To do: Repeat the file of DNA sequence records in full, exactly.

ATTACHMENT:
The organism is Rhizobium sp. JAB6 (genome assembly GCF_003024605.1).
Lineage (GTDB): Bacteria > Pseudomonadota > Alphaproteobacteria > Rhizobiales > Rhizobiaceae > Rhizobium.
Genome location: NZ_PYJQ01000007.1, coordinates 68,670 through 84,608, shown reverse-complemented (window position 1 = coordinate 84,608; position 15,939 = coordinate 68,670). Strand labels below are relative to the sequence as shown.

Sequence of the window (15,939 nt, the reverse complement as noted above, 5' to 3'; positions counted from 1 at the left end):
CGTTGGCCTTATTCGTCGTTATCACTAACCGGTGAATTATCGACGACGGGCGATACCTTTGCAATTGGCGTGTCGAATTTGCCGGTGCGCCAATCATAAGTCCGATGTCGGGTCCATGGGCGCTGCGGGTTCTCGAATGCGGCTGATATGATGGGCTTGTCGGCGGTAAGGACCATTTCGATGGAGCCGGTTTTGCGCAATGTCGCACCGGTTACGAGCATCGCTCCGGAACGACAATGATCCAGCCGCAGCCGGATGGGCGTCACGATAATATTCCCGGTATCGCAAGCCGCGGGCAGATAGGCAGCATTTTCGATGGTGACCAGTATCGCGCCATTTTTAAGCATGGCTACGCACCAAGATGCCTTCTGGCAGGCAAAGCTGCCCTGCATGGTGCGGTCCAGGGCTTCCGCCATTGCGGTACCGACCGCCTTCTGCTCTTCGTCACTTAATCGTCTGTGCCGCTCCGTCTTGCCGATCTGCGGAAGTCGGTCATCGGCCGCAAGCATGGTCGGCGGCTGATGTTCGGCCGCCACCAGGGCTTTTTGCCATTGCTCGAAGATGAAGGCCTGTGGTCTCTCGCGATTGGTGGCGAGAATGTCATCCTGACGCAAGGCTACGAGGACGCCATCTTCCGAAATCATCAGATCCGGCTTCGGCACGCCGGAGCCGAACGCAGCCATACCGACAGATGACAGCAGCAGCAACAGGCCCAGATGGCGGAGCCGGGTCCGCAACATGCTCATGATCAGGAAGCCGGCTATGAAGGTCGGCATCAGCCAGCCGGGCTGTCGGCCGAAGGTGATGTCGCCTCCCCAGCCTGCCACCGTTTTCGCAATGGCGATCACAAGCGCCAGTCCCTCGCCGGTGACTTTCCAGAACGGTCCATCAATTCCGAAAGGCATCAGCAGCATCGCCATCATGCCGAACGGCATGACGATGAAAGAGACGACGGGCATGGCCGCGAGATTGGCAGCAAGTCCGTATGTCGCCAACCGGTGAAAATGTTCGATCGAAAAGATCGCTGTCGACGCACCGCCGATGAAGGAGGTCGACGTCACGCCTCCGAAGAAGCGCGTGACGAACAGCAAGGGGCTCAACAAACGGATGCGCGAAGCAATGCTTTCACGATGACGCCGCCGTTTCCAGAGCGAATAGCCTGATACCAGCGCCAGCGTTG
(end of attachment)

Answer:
The organism is Rhizobium sp. JAB6 (genome assembly GCF_003024605.1).
Lineage (GTDB): Bacteria > Pseudomonadota > Alphaproteobacteria > Rhizobiales > Rhizobiaceae > Rhizobium.
Genome location: NZ_PYJQ01000007.1, coordinates 68,670 through 84,608, shown reverse-complemented (window position 1 = coordinate 84,608; position 15,939 = coordinate 68,670). Strand labels below are relative to the sequence as shown.

Sequence of the window (15,939 nt, the reverse complement as noted above, 5' to 3'; positions counted from 1 at the left end):
CGTTGGCCTTATTCGTCGTTATCACTAACCGGTGAATTATCGACGACGGGCGATACCTTTGCAATTGGCGTGTCGAATTTGCCGGTGCGCCAATCATAAGTCCGATGTCGGGTCCATGGGCGCTGCGGGTTCTCGAATGCGGCTGATATGATGGGCTTGTCGGCGGTAAGGACCATTTCGATGGAGCCGGTTTTGCGCAATGTCGCACCGGTTACGAGCATCGCTCCGGAACGACAATGATCCAGCCGCAGCCGGATGGGCGTCACGATAATATTCCCGGTATCGCAAGCCGCGGGCAGATAGGCAGCATTTTCGATGGTGACCAGTATCGCGCCATTTTTAAGCATGGCTACGCACCAAGATGCCTTCTGGCAGGCAAAGCTGCCCTGCATGGTGCGGTCCAGGGCTTCCGCCATTGCGGTACCGACCGCCTTCTGCTCTTCGTCACTTAATCGTCTGTGCCGCTCCGTCTTGCCGATCTGCGGAAGTCGGTCATCGGCCGCAAGCATGGTCGGCGGCTGATGTTCGGCCGCCACCAGGGCTTTTTGCCATTGCTCGAAGATGAAGGCCTGTGGTCTCTCGCGATTGGTGGCGAGAATGTCATCCTGACGCAAGGCTACGAGGACGCCATCTTCCGAAATCATCAGATCCGGCTTCGGCACGCCGGAGCCGAACGCAGCCATACCGACAGATGACAGCAGCAGCAACAGGCCCAGATGGCGGAGCCGGGTCCGCAACATGCTCATGATCAGGAAGCCGGCTATGAAGGTCGGCATCAGCCAGCCGGGCTGTCGGCCGAAGGTGATGTCGCCTCCCCAGCCTGCCACCGTTTTCGCAATGGCGATCACAAGCGCCAGTCCCTCGCCGGTGACTTTCCAGAACGGTCCATCAATTCCGAAAGGCATCAGCAGCATCGCCATCATGCCGAACGGCATGACGATGAAAGAGACGACGGGCATGGCCGCGAGATTGGCAGCAAGTCCGTATGTCGCCAACCGGTGAAAATGTTCGATCGAAAAGATCGCTGTCGACGCACCGCCGATGAAGGAGGTCGACGTCACGCCTCCGAAGAAGCGCGTGACGAACAGCAAGGGGCTCAACAAACGGATGCGCGAAGCAATGCTTTCACGATGACGCCGCCGTTTCCAGAGCGAATAGCCTGATACCAGCGCCAGCGTTG